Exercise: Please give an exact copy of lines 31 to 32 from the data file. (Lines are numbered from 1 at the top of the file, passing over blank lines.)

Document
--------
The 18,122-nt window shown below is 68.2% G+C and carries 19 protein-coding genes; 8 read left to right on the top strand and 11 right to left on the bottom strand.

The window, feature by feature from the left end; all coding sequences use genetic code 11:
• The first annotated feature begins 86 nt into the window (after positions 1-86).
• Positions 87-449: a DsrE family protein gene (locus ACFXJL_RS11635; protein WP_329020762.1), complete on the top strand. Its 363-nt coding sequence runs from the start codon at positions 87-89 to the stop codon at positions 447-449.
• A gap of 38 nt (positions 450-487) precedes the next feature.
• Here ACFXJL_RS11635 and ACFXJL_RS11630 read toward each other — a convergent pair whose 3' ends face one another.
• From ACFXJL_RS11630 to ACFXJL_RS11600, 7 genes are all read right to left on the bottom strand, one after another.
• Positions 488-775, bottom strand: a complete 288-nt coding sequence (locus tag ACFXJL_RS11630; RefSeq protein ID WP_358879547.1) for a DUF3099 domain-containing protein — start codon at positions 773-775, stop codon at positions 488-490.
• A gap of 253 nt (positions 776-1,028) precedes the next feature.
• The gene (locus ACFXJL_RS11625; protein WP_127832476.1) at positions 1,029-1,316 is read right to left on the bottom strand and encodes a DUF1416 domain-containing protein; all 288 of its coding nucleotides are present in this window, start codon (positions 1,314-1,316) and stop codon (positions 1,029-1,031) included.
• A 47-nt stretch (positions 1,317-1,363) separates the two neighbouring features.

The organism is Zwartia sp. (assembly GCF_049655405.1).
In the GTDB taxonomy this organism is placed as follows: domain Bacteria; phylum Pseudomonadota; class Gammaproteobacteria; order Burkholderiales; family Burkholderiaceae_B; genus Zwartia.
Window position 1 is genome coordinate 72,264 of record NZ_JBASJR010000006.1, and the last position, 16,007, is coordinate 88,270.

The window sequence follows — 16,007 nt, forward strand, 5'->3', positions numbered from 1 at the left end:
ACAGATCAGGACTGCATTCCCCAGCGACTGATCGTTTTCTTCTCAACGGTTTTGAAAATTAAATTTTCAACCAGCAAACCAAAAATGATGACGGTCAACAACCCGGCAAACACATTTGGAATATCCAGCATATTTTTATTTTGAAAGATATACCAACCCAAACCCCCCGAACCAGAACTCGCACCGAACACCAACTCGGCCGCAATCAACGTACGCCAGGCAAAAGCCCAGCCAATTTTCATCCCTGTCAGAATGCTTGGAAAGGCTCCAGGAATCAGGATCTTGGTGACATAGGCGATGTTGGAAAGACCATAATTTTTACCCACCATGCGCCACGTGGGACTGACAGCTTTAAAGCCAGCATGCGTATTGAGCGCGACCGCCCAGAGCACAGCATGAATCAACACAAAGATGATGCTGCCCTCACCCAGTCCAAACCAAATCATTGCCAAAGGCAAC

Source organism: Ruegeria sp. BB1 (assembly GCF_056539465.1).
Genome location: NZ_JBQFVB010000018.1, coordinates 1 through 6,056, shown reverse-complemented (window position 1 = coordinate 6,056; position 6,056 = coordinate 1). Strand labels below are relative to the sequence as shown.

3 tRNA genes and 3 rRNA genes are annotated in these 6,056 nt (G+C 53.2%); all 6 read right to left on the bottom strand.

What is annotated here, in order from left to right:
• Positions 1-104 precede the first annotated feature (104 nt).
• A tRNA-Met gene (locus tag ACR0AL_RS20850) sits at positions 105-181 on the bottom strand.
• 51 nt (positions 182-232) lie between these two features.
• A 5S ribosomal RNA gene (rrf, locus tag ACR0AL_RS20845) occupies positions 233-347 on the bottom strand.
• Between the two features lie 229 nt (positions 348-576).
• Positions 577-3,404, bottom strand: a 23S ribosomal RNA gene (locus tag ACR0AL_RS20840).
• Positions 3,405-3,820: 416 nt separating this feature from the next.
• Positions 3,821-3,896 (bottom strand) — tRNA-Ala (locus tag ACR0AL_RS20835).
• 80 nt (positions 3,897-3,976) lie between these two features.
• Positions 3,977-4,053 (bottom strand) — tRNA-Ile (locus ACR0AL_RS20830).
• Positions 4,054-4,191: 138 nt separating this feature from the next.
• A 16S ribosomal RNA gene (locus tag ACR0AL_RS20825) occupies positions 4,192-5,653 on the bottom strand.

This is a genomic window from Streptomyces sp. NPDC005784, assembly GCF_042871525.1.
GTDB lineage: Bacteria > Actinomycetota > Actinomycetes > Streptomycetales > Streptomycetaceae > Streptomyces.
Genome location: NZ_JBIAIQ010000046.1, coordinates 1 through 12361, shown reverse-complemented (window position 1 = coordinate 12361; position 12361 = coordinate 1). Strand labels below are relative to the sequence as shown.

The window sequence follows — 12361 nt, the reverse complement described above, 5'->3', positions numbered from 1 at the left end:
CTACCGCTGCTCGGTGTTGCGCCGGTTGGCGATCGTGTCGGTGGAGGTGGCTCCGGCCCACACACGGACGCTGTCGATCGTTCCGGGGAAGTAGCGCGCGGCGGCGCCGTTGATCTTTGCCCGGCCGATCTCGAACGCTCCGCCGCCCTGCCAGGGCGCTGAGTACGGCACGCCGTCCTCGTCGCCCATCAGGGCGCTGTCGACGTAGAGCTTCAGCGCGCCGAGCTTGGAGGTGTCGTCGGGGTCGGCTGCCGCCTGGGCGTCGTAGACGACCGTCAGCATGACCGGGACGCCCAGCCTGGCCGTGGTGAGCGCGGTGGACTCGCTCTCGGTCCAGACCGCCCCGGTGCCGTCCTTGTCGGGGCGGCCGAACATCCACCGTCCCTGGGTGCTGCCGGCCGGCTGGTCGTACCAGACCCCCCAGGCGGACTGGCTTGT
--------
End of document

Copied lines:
• Positions 4,054-4,191: 138 nt separating this feature from the next.
• A 16S ribosomal RNA gene (locus tag ACR0AL_RS20825) occupies positions 4,192-5,653 on the bottom strand.